(This story appeared in the Winter 2022 edition of IMPACT magazine, published annually by the Virginia Western Community College Educational Foundation.)
By Karenna Glover
When Sheridan Saunders found herself quarantined at home in fall 2020 for a COVID exposure, she was concerned about missing two weeks of school and how she would complete her clinical and classroom work at Virginia Western Community College. She was in her final sprint to finishing and getting a degree in radiography. Because the previous semester had been cut short due to the pandemic, her classes and clinicals were fast-paced to make up for the lost time.
But Saunders didn’t waste any time, and immediately contacted her program director, Susan Nolley, and presented a solution to stay on track despite her absence during quarantine.
“I was really afraid I’d fall behind,” said Saunders. “Knowing May (graduation) was right around the corner, I wanted to learn and retain as much as I needed to so I could get to my end goal and everything I had been working toward for the last few years.”
Saunders proposed to Nolley that she take all of her tests on schedule, and connect to classes and clinicals via Zoom to ensure she didn’t fall behind.
“Many students would have looked at the 2-week quarantine as a break from their course work,” Nolley said. “But not for Sheridan; she was transparent, and she initiated the proposal and suggested a way to participate. She knew exactly what needed to happen and solved her own problem.”
While Nolley was impressed with how Saunders handled herself in this situation, she wasn’t at all surprised. Saunders had demonstrated initiative and dependability throughout her time in the program.
“She was an excellent student, and immediately presented compassion and drive with a willingness to work on areas that she wasn’t strong in,” Nolley reflected. “She exhibits all the traits that are necessary in a quality radiographer.”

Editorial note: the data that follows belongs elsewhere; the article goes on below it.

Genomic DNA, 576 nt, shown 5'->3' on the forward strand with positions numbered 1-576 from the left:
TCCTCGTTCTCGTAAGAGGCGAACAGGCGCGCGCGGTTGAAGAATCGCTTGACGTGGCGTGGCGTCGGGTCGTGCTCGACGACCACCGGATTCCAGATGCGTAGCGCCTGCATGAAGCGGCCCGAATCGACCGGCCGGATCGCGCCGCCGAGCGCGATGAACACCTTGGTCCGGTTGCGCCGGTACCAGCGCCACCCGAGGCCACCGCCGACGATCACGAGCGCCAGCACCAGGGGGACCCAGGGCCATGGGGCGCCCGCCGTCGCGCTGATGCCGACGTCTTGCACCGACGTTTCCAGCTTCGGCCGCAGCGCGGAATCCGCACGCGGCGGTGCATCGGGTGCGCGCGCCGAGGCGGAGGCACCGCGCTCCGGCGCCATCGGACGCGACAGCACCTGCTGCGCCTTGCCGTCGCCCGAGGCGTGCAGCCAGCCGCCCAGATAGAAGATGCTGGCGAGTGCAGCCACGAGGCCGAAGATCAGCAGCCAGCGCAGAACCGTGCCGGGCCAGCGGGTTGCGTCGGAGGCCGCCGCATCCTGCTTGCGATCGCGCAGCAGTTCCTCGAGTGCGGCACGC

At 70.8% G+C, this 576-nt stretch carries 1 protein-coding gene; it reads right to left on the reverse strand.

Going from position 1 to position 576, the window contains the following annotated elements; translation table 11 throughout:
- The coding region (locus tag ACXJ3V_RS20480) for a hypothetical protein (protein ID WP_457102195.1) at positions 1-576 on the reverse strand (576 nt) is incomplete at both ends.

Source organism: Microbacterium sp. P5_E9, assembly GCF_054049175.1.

As a student at William Fleming High School, Saunders played volleyball and lacrosse where she saw a lot of sports injuries, which sparked her interest in the orthopedic field. Her senior year, she applied to several colleges, both in state and out of state. As the deadline for deciding on a college approached, she chose to stay local and attend Virginia Western Community College. She had discovered that the college offered great learning opportunities in health sciences, specifically in radiography. She also participated in Virginia Western’s Community College Access Program (CCAP), which covered all of her tuition expenses. Looking in the rear-view mirror, Saunders still says it was the right decision to start her path toward radiography.
“I really got a quality education. The professors are challenging, but everyone has been helpful and responsive, and definitely dedicated to students succeeding,” she added.
Having the financial relief with CCAP funding for all three years also helped. “Having my tuition covered allowed me to stay focused and not worry about my finances, ” Saunders said. “When people run across financial burdens, it can get hectic and stressful. Not having that burden or figuring out how to pay for my classes really helped me be a better student.”
Clinical work is a large component and requirement of the radiography program. Saunders completed her clinical work easily and accepted a student technologist position at Carilion Clinic’s Outpatient Orthopaedic Therapy Clinic. Clinical experience allows students to apply classroom learning to real-life scenarios, but it also allows the partners, like Carilion, to get to know the students and consider them for future employment opportunities.